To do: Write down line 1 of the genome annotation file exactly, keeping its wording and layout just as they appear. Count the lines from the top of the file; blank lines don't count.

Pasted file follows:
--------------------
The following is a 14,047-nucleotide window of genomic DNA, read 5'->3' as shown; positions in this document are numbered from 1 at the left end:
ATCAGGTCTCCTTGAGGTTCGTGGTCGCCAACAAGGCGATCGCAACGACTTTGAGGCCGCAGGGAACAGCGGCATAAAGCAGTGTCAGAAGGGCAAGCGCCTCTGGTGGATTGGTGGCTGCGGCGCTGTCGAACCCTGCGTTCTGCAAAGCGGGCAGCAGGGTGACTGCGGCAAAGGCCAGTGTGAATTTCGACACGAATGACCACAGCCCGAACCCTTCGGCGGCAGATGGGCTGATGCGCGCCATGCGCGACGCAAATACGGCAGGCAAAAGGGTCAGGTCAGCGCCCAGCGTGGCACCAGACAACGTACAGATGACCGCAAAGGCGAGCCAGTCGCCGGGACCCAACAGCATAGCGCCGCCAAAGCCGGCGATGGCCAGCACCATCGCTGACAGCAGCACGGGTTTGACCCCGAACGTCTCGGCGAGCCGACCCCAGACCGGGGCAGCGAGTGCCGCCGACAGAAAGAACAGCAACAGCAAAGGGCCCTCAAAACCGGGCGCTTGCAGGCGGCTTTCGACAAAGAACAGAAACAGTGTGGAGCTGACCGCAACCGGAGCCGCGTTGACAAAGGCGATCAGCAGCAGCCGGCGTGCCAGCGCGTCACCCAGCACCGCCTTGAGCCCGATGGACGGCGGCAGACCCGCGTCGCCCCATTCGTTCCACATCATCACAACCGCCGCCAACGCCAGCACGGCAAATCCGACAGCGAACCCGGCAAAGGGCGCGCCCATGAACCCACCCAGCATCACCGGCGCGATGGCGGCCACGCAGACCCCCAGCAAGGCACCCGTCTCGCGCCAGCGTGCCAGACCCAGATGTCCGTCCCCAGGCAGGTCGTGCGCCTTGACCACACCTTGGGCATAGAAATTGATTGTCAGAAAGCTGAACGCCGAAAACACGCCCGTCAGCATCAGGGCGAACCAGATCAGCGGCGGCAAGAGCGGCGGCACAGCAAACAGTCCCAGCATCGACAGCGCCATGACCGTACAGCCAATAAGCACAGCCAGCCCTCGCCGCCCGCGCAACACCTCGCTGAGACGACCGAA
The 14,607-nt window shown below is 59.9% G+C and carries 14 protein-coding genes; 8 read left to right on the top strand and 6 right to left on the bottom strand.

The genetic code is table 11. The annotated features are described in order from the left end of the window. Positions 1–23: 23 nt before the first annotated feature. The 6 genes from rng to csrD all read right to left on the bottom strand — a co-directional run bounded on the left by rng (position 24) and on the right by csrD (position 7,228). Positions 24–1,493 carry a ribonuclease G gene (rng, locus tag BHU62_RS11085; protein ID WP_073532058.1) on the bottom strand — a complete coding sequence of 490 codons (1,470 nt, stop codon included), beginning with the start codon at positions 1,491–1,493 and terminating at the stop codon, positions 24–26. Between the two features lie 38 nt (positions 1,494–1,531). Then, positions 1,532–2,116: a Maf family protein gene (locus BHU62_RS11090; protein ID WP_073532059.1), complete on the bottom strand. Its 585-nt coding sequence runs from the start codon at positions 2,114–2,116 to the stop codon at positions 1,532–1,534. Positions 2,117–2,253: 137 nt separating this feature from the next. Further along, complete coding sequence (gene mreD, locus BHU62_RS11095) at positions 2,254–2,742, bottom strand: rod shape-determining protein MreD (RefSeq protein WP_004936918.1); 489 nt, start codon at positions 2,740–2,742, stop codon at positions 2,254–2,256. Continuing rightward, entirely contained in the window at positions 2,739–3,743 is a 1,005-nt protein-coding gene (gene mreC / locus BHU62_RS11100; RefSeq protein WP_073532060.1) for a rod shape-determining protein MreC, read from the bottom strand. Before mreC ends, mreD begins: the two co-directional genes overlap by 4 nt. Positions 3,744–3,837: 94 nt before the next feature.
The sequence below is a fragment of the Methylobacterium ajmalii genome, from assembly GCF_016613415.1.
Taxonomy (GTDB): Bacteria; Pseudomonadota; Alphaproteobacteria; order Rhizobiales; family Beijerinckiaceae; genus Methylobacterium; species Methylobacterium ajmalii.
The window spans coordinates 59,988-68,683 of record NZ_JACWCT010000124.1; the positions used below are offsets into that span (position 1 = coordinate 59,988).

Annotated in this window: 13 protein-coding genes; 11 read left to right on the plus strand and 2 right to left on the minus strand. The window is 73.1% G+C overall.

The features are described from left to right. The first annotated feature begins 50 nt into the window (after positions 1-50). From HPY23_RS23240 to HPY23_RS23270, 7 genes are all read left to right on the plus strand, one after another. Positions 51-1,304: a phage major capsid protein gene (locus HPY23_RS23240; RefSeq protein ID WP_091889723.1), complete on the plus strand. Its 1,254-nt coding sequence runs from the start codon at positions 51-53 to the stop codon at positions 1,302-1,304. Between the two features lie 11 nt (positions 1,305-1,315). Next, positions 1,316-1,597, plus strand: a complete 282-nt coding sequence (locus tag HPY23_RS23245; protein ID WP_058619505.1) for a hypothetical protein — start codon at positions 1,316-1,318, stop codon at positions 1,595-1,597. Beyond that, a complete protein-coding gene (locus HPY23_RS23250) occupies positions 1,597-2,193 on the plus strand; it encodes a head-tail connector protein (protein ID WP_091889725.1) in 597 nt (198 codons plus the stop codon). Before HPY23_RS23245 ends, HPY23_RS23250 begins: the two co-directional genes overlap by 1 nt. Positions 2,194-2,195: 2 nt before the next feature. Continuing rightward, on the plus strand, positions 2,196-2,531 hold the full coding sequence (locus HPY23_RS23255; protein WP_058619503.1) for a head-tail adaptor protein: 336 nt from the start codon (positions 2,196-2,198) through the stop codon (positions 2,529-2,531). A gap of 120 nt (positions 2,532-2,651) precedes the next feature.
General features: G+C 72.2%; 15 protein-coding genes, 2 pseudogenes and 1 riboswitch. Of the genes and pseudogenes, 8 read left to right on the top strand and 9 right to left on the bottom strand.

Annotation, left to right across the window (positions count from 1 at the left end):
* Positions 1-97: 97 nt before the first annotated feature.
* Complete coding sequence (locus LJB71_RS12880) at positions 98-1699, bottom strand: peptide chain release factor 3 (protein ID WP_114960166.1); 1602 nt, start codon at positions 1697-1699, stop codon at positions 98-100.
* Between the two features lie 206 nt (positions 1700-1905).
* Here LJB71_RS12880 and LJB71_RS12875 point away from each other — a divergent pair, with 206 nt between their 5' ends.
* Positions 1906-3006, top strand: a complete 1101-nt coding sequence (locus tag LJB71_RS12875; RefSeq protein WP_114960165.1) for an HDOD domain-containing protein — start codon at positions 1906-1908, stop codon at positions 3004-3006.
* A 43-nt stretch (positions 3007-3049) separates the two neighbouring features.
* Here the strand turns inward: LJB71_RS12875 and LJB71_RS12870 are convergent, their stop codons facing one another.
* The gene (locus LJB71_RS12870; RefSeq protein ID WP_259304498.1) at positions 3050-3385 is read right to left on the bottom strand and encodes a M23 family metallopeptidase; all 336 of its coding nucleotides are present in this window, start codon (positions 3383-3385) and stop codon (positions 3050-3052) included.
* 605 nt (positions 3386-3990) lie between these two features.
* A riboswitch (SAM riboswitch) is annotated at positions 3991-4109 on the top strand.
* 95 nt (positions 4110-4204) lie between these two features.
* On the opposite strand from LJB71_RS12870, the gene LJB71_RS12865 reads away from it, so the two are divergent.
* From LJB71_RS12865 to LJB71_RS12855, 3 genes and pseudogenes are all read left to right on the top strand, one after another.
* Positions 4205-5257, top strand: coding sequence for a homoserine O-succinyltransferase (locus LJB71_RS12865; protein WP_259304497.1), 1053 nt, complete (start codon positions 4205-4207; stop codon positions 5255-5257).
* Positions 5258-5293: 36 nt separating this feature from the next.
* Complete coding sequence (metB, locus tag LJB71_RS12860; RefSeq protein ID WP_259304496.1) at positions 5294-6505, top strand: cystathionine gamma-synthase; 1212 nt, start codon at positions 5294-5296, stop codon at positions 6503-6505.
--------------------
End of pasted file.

The following is a 14,047-nucleotide window of genomic DNA, read 5'->3' as shown; positions in this document are numbered from 1 at the left end: